It’s worth noting that individual Googlers have shown nothing but support for this person as the story has developed.

Google using Performance Improvement Plan as a paper trail to fire employees is nothing new, and to be honest Google isn’t the only company that uses PIP as an excuse to fire employees. However, putting employees on PIP for sharing opinions on internal social network is definitely incompatible with Google’s Do No Evilmantra.

The Hacker News submission is anonymous and unverified, and could very well be complete fabrication. Unfortunately, this is not the first time someone has accused Google of punishing employees for being sympathetic towards anonymity supporters. Back in July, @skud highlighted circumstantial evidence that hinted at the usage of gag orders on employees.

Google is entirely within its rights to gag employees who criticize company policies in public. However, gagging and punishing employees who raise their voice internally, or attempt to offer a neutral and balanced point of view to the public (instead of blindly toeing the company line) might be taking things too far. Having a human face matters, and by being too strict Google might end up hurting itself.

Translate Google+ into More Than 50 Languages

A good number of friends in my Google Plus circle share links or add posts that are in regional languages. The posts become useless, at least for me, since I do not understand the language. This becomes an issue, and generally people get annoyed, especially when a post looks interesting and worth a read.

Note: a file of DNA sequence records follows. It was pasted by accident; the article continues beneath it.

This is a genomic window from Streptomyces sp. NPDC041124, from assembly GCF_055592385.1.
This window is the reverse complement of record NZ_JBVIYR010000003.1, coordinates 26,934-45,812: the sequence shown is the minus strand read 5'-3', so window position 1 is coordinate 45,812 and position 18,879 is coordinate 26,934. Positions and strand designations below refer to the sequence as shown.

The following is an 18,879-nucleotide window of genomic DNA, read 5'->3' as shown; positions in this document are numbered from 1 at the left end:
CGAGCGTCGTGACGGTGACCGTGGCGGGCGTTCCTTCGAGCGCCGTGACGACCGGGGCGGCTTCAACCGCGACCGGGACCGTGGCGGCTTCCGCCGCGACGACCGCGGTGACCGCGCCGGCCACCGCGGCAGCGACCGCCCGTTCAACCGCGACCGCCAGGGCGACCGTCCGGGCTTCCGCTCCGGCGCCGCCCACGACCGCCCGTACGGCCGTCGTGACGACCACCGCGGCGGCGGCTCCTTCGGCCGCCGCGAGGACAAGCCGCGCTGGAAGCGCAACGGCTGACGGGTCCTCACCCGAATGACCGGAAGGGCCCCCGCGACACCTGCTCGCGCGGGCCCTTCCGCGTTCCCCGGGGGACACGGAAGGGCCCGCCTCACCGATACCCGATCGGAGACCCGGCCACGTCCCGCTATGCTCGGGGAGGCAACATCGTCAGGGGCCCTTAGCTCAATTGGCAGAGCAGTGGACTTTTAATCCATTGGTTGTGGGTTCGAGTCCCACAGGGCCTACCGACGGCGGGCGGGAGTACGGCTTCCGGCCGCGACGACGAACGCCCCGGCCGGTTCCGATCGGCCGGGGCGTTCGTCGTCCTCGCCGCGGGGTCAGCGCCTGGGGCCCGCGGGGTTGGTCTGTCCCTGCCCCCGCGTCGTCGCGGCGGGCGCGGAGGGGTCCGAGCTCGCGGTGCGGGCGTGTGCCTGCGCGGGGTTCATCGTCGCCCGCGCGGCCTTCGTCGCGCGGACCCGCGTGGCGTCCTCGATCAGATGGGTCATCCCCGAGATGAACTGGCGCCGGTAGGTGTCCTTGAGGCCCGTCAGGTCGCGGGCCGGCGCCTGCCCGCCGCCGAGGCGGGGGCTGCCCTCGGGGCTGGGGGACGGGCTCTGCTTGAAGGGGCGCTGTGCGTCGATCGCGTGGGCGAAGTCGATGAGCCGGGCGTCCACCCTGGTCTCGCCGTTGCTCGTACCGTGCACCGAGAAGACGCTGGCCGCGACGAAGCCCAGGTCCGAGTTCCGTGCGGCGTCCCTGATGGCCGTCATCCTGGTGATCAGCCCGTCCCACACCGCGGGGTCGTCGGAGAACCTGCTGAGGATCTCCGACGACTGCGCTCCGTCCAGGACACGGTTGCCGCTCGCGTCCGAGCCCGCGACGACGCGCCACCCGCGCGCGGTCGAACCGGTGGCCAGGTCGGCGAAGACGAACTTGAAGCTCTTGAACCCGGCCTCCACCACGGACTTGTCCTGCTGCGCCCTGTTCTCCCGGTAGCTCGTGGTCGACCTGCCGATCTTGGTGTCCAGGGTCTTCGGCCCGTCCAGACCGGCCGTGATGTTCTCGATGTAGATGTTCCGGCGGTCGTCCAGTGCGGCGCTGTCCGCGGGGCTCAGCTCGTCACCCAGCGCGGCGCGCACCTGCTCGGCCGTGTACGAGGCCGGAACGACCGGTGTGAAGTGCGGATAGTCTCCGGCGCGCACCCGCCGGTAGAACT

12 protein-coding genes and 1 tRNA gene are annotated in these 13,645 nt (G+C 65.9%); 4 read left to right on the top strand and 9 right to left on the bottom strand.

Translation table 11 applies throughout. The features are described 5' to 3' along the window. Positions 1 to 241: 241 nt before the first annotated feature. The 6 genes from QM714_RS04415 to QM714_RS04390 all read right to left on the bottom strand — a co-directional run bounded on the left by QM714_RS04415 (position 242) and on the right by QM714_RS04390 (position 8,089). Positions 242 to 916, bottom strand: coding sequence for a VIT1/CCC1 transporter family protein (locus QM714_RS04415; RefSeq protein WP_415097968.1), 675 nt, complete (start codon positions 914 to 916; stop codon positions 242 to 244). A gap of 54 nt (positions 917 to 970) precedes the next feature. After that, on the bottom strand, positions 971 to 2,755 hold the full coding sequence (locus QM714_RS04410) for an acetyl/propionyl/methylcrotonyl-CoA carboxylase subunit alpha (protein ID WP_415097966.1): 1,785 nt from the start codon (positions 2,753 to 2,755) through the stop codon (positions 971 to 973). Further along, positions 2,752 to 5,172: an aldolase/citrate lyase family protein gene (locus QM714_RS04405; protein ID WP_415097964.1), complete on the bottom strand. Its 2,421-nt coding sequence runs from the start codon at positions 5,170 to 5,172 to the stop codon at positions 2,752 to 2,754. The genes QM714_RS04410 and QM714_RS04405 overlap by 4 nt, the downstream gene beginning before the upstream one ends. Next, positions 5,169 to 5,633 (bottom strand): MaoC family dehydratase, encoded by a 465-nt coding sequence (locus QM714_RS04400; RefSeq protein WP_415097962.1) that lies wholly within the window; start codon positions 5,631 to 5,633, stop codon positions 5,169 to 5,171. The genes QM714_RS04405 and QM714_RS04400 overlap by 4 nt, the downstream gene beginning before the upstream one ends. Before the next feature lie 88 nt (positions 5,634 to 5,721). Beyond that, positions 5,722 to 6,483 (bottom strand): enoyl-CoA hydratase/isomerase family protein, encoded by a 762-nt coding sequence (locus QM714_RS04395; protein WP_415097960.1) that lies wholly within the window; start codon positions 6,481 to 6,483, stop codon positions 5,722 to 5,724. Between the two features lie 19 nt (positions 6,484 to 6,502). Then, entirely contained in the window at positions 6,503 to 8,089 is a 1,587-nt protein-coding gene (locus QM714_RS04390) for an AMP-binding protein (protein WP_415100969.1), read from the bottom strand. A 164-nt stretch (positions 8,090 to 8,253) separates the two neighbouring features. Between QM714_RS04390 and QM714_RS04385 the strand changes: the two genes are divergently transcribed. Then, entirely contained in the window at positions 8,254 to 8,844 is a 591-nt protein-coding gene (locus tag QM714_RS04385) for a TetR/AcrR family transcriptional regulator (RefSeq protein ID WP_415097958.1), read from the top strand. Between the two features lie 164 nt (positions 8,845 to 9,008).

When it comes to translation of text or a website to English or  any other  language, Google Translate serves the best. However, it’s more like a pain to copy-paste text from Plus to Google Translate, to understand what exactly the content is all about. Well, now that isn’t an issue anymore.

Leading frontend and mobile development for Google Translate Josh Estelle  , announced in a post that the Google Translate team have developed and come up with a Chrome extension called “Google Translate for Google+”, which uses the power of Google Translate, to automatically translate any post into more than 50 languages.

The extension basically saves Plus users from having to open the Google Translate page and translate the post into another language. The Chrome extension is available at the Chrome Web Store. Click here to install it.

After having the extension installed and refreshing your Google Plus page, you should notice a Translatelink button next to the Commentand Sharelink buttons.

Google Plus Translate

The extension works incredibly well, just like the Google Translate feature. When you click on the Translatelink button, the post gets translated instantly, without reloading the page. By default, the extension sets yellow as the background color for the translated text. However, you can change the color to any of the 12  available  colors  in the extension options.